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Creator / Roger Corman

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"Well, that's it, we're doomed."
Crow T. Robot, Mystery Science Theater 3000, on seeing Roger Corman's name come up in the credits of The Undead

Roger William Corman (born April 5, 1926 in Detroit, Michigan) is an American movie producer and director sometimes known as the "King of the B-Movie". He has directed over 50 movies and produced over 300, every single one of them having been created on time and under budget. Most of them are low-brow exploitation films of various types which have become "classic" examples of So Bad, It's Good and are as far from True Art as it is possible to get; however, one film, A Bucket of Blood, was considered a masterpiece of sorts, and semi-autobiographical.

Corman did have his shining moment of artistic legitimacy when he directed a series of Gothic horrors based on the works of Edgar Allan Poe. True, even these eight films — all released between 1960 and 1964, and all but one starring Vincent Price — are noticeably uneven, but the standouts really stand out. These include The Pit and the Pendulum and House of Usher, both featuring legendary performances from Price, and The Haunted Palace, which was the first screen adaptation of an H. P. Lovecraft story (The Case of Charles Dexter Ward), dolled up for the Poe series. Also directed The Little Shop of Horrors in 1960; it was filmed in exactly two days, a world record. Corman made one film, The St. Valentine's Day Massacre (1967), for a major studio (20th Century Fox) with a decent budget, but disliked the experience and resumed making low-budget films.

By the mid-'70s, he operated his own studio, New World Pictures, which allowed him to take a dip in the world of hoity-toity art films. He served as the American distributor for Ingmar Bergman's Cries and Whispers, one of the rare foreign films to get an Academy Award nomination for Best Picture. Other international films that Corman distributed in the U.S. included Volker Schlöndorff's The Tin Drum, Akira Kurosawa's Dersu Uzala, Bergman's Autumn Sonata, Federico Fellini's Amarcord, Alain Resnais's Mon oncle d'Amérique, and François Truffaut's Small Change and The Story of Adèle H. Corman left in 1981 and formed another distribution company, Concorde-New Horizons.note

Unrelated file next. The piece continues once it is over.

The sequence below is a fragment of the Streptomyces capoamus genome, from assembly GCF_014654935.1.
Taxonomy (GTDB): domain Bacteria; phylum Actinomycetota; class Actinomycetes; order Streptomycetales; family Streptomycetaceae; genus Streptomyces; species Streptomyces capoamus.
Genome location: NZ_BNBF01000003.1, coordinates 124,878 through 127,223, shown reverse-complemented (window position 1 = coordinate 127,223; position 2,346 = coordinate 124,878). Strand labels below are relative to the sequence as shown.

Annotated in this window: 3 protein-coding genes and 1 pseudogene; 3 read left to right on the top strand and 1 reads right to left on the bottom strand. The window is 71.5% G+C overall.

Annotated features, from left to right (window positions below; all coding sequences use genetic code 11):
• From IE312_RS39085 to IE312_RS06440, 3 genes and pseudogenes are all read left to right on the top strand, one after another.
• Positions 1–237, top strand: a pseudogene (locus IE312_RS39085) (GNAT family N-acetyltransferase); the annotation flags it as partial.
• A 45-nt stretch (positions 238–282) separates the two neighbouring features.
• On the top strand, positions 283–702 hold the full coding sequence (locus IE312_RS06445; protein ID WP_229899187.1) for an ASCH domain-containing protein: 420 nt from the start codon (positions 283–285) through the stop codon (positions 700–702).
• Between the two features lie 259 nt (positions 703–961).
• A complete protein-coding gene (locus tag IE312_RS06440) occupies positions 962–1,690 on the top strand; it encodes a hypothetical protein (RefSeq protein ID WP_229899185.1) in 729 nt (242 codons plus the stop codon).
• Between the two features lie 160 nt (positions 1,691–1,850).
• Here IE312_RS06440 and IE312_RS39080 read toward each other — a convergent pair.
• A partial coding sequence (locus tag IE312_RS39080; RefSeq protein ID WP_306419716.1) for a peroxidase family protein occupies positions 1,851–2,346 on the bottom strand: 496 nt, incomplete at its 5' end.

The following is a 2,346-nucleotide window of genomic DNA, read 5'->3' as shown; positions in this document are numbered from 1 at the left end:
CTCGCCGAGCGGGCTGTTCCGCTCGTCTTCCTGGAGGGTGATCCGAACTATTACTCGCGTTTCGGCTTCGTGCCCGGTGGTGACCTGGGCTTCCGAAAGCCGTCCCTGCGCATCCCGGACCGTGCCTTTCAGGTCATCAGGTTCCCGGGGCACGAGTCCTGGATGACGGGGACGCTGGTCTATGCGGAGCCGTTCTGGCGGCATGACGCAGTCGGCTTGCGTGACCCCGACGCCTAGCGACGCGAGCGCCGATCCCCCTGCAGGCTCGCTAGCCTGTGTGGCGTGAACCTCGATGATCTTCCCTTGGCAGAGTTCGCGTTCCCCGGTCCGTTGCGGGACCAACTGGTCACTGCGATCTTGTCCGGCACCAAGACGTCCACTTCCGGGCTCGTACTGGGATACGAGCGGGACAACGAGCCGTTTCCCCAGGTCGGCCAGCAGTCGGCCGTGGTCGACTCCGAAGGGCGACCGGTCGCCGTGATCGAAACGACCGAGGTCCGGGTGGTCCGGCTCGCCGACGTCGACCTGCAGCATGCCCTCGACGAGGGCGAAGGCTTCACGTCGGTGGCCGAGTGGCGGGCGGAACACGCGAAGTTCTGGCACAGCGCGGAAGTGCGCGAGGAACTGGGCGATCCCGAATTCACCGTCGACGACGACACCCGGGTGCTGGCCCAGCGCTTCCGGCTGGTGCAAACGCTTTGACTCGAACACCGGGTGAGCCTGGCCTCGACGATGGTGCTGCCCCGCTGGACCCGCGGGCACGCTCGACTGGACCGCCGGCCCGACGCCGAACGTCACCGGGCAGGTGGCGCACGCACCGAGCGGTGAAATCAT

In addition to his knack for the financial aspects of moviemaking, Roger Corman also has a keen eye for talent. Many famous directors, including Francis Ford Coppola, James Cameron, Ron Howard, Joe Dante, and Martin Scorsese, started out directing films that Roger Corman produced. A number of actors — notably Jack Nicholson and Robert Vaughn — also had their start under Corman. And despite his sexploitation films, many women such as Gale Anne Hurd also had their start in the industry thanks to him. Corman realised women would work harder for less money as long as they had the opportunity to use their talents, often denied thanks to the rampant sexism of mainstream Hollywood. In recognition of this, Corman received the Academy Honorary Award in 2009.

Please note that, although he's commonly known as "King of the B-Movies", Corman hates the title. As he insists, he made A-Movies on B-Movie budgets. Oh, and don't bring up Mystery Science Theater 3000 in his presence. Just don't! (During a Jorgenson Guest Filmmaker Lecture at Indiana University, he took a swipe toward MST3K, trenchantly observing that "If you don't have any ability yourself, maybe you can make money by making fun of those who do".)